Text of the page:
Intraductal carcinoma arising in intraductal papilloma in an axillary lymph node: review of the literature and proposed theories of evolution.
Abstract: We report a case of an axillary lymph node containing benign glandular lesions, intraductal papilloma with florid and atypical duct hyperplasia, and ductal carcinoma in situ. We propose 2 theories for the development of the intraductal papilloma: from adjacent benign glandular inclusions, or from displaced epithelial cells from a previous intraductal papilloma in the ipsilateral breast. This case identifies yet another etiology for false-positive sentinel lymph nodes morphologically and by immunohistochemistry.
Article Type: Disease/Disorder overview
Subject: Immunohistochemistry
Authors: Jaffer, Shabnam
Lin, Robert
Bleiweiss, Ira J.
Nagi, Chandandeep
Pub Date: 12/01/2008
Publication: Name: Archives of Pathology & Laboratory Medicine Publisher: College of American Pathologists Audience: Academic; Professional Format: Magazine/Journal Subject: Health Copyright: COPYRIGHT 2008 College of American Pathologists ISSN: 1543-2165
Issue: Date: Dec, 2008 Source Volume: 132 Source Issue: 12
Accession Number: 230246894
Full Text: The presence of intraductal papilloma in an axillary lymph node is a rarely recognized phenomenon, described in both recent (1) and past (2-4) literature. In one of these cases, ductal carcinoma in situ (DCIS) has been described as arising in a background of intraductal papilloma in an axillary lymph node. (1) Still others have described DCIS adjacent to benign epithelial inclusions in an axillary lymph node. (5) We describe yet another case of intraductal carcinoma arising in a background of intraductal papilloma with atypical duct hyperplasia and adjacent benign glandular inclusions. We concur with the theory that the intraductal carcinoma probably arose from the benign glandular inclusions. Additionally, we propose that the phenomenon of displacement, particularly of an intraductal papilloma in the ipsilateral breast, could contribute to the development of intraductal carcinoma in this context.


The patient was a 55-year-old woman with a medical history significant for lumpectomy in the left breast 10 years earlier. She presented with a nodule that was initially core biopsied to reveal intraductal papilloma. Follow-up excision showed residual intraductal papilloma with atypical duct hyperplasia focally at the level of DCIS. A decade later, she presented with ipsilateral axillary adenopathy. A core biopsy showed fragments of lymph node with intraductal papilloma containing atypical duct hyperplasia, squamous metaplasia, and calcifications (Figure 1). Because of the atypical findings, an excision was performed that showed an axillary lymph node containing intraductal papilloma (Figure 2). The intraductal papilloma contained areas of florid duct hyperplasia and atypical duct hyperplasia; the latter was focally at the level of DCIS. The DCIS was a low to intermediate grade, cribriform type with calcifications (Figure 3). Previous biopsy-site changes were present. In addition, associated reactive changes, such as squamous metaplasia (Figure 4) and cystification, were present (Figures 1 and 2). Also noted were adjacent benign glandular inclusions (Figure 5). There was no evidence of invasive or metastatic carcinoma. Immunohistochemistry using p63 showed staining of myoepithelial cells in the benign glandular inclusions, areas of benign intraductal papilloma, and squamous metaplasia. The areas of DCIS containing a uniform population of atypical cells did not stain with either p63 (Figure 6) or smooth muscle actin (Figure 7). Rereview of the previous lumpectomy slides from 10 years before showed the previous DCIS to be identical to that in the current specimen. In addition, a single area of iatrogenically displaced tumor cells was identified in the granulation tissue of the core biopsy site (Figure 8).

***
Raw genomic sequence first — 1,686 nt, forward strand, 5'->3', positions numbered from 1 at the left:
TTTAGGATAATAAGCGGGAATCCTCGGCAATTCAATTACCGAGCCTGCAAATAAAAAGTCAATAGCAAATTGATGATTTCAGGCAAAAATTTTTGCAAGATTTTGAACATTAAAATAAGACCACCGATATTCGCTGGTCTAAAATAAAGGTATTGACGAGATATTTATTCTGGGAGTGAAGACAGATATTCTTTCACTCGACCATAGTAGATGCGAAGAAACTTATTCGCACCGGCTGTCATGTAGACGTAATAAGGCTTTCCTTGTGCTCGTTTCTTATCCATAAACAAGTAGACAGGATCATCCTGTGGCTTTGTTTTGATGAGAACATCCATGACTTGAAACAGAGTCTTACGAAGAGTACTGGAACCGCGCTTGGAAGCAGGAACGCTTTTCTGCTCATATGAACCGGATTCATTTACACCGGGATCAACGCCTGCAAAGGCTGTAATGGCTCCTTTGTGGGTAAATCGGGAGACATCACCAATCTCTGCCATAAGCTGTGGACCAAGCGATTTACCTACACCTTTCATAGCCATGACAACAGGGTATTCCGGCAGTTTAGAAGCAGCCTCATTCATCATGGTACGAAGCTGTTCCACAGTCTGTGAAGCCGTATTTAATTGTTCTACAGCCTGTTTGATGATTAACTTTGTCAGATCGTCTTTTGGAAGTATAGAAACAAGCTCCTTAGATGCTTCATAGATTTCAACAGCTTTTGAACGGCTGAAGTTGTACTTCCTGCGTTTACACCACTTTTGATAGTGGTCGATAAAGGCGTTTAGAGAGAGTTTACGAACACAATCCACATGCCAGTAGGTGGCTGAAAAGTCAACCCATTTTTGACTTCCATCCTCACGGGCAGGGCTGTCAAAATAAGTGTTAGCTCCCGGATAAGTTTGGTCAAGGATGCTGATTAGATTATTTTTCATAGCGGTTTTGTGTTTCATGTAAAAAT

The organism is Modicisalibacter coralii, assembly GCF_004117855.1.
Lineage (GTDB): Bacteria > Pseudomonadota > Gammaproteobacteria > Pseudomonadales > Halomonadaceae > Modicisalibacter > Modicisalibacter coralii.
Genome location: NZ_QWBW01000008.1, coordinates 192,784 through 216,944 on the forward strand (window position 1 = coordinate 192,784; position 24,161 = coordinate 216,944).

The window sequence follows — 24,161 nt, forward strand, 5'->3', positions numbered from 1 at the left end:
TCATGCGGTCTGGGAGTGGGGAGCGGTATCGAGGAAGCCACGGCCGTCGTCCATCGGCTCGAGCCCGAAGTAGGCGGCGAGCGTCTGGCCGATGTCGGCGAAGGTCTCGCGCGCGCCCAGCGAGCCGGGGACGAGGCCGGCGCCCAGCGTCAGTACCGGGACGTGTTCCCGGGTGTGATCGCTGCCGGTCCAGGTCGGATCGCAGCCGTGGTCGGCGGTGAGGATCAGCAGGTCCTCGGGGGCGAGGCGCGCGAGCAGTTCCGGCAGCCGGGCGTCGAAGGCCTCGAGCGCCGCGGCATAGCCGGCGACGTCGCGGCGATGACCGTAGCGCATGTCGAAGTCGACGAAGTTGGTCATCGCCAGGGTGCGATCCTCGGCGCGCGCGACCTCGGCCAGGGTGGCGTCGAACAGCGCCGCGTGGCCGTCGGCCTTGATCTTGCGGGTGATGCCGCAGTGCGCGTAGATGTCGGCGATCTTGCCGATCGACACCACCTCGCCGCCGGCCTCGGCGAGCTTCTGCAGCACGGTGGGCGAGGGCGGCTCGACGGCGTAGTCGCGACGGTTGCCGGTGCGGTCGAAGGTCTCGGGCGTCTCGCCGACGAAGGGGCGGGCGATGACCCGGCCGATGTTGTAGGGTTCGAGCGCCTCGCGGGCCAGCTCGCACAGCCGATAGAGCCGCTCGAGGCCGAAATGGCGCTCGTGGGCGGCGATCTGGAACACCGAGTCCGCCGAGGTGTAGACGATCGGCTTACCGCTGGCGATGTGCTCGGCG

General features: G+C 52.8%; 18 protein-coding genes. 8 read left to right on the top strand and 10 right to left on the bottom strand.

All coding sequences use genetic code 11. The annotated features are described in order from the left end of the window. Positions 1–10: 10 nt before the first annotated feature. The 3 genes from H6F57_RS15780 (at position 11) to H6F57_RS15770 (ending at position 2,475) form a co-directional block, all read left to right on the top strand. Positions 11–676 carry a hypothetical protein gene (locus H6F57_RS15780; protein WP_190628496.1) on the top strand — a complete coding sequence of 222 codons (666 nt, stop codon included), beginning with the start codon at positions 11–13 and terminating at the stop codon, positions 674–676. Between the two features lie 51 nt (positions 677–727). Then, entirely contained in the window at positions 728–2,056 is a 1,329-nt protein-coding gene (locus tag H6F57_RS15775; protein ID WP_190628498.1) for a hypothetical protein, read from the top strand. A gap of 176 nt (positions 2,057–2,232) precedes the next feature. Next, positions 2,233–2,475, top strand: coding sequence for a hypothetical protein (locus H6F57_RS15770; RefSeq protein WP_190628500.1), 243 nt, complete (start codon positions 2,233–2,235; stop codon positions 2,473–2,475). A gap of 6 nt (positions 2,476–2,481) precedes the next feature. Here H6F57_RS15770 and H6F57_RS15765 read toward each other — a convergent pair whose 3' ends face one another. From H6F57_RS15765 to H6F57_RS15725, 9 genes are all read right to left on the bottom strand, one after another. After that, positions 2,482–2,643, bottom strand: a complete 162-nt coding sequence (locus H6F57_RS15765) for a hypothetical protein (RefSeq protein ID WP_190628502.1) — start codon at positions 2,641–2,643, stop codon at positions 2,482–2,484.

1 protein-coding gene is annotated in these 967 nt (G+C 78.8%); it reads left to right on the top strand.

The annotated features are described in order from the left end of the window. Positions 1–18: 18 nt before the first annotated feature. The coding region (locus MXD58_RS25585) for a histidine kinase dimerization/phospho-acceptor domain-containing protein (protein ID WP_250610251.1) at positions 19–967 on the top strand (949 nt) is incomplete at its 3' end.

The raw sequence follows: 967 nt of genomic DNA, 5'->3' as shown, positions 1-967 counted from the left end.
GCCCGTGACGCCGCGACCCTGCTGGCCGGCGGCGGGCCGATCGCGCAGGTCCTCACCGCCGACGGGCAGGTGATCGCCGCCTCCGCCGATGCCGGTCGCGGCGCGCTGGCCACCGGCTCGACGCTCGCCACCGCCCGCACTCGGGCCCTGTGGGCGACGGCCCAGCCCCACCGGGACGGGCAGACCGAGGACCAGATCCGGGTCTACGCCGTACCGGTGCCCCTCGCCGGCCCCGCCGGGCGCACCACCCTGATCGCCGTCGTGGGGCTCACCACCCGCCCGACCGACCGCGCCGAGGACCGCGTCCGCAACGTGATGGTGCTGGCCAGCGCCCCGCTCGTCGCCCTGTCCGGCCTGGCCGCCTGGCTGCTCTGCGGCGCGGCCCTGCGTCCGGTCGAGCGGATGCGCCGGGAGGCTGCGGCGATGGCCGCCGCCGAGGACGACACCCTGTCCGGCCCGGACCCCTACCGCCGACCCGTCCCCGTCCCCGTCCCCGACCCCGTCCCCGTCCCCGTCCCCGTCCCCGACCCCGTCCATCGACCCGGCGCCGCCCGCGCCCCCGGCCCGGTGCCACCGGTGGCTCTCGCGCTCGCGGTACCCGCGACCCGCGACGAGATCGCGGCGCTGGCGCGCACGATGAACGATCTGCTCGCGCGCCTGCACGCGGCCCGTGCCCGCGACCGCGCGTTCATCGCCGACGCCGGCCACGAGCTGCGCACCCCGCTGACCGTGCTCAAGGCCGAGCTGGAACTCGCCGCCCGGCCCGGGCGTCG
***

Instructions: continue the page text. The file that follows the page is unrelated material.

Malignancies arising from benign glandular inclusions in lymph nodes have rarely been described in pelvic lymph nodes containing mullerian carcinomas, (6,7) thyroid, (8) salivary glands, (9) and the axilla. (1-5) In the axilla, benign heterotopic glands are hypothesized to arise from breast or skin appendage glands by theories of implantation, metaplasia, or embryonal rests. (10) The coexistence of benign glandular inclusions and intraductal carcinoma in axillary lymph nodes lends support to the theory that the former led to the latter. The morphology of these benign glands can range from benign ducts to squamous-lined cysts, apocrine-lined cysts, or fibrocystic changes, such as sclerosing adenosis or florid duct hyperplasia. If it is possible for benign glandular inclusions to undergo proliferative changes, then the potential for neoplastic change is also possible. In our case, in addition to benign glandular inclusions, there was also intraductal papilloma with florid duct hyperplasia. A p63 immunohistochemical stain identified the benign glands by highlighting the basal myoepithelial cells of the bilayered glands. There was a spectrum of changes within the intraductal papilloma ranging from florid to atypical ductal hyperplasia, culminating in intraductal carcinoma, further supporting an origin from benign glands (Figure 3). There was no staining of the ductal cells in the DCIS by either p63 or smooth muscle actin (Figures 6 and 7).